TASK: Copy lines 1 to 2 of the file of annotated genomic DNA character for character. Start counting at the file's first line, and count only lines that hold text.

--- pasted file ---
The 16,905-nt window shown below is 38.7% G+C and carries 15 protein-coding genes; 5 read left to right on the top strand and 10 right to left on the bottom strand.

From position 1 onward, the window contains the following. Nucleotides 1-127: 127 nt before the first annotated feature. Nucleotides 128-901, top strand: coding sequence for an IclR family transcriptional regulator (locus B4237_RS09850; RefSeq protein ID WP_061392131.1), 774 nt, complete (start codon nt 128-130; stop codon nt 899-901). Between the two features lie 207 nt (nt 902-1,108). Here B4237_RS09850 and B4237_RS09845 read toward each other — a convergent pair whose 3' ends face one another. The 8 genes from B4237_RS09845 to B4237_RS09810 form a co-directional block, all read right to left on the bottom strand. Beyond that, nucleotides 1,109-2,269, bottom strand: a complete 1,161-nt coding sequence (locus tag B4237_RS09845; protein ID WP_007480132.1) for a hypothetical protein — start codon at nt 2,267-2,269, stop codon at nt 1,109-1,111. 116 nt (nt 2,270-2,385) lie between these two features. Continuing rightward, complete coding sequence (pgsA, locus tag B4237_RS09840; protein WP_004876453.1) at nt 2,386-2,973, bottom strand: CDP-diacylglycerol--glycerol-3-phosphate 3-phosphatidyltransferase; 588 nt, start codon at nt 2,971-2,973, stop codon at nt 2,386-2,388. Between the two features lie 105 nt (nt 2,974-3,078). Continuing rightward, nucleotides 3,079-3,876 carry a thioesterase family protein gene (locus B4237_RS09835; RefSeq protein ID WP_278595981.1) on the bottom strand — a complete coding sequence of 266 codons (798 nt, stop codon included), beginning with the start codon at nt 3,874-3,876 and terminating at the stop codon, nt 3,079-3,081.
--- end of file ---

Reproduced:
The 16,905-nt window shown below is 38.7% G+C and carries 15 protein-coding genes; 5 read left to right on the top strand and 10 right to left on the bottom strand.

From position 1 onward, the window contains the following. Nucleotides 1-127: 127 nt before the first annotated feature. Nucleotides 128-901, top strand: coding sequence for an IclR family transcriptional regulator (locus B4237_RS09850; RefSeq protein ID WP_061392131.1), 774 nt, complete (start codon nt 128-130; stop codon nt 899-901). Between the two features lie 207 nt (nt 902-1,108). Here B4237_RS09850 and B4237_RS09845 read toward each other — a convergent pair whose 3' ends face one another. The 8 genes from B4237_RS09845 to B4237_RS09810 form a co-directional block, all read right to left on the bottom strand. Beyond that, nucleotides 1,109-2,269, bottom strand: a complete 1,161-nt coding sequence (locus tag B4237_RS09845; protein ID WP_007480132.1) for a hypothetical protein — start codon at nt 2,267-2,269, stop codon at nt 1,109-1,111. 116 nt (nt 2,270-2,385) lie between these two features. Continuing rightward, complete coding sequence (pgsA, locus tag B4237_RS09840; protein WP_004876453.1) at nt 2,386-2,973, bottom strand: CDP-diacylglycerol--glycerol-3-phosphate 3-phosphatidyltransferase; 588 nt, start codon at nt 2,971-2,973, stop codon at nt 2,386-2,388. Between the two features lie 105 nt (nt 2,974-3,078). Continuing rightward, nucleotides 3,079-3,876 carry a thioesterase family protein gene (locus B4237_RS09835; RefSeq protein ID WP_278595981.1) on the bottom strand — a complete coding sequence of 266 codons (798 nt, stop codon included), beginning with the start codon at nt 3,874-3,876 and terminating at the stop codon, nt 3,079-3,081.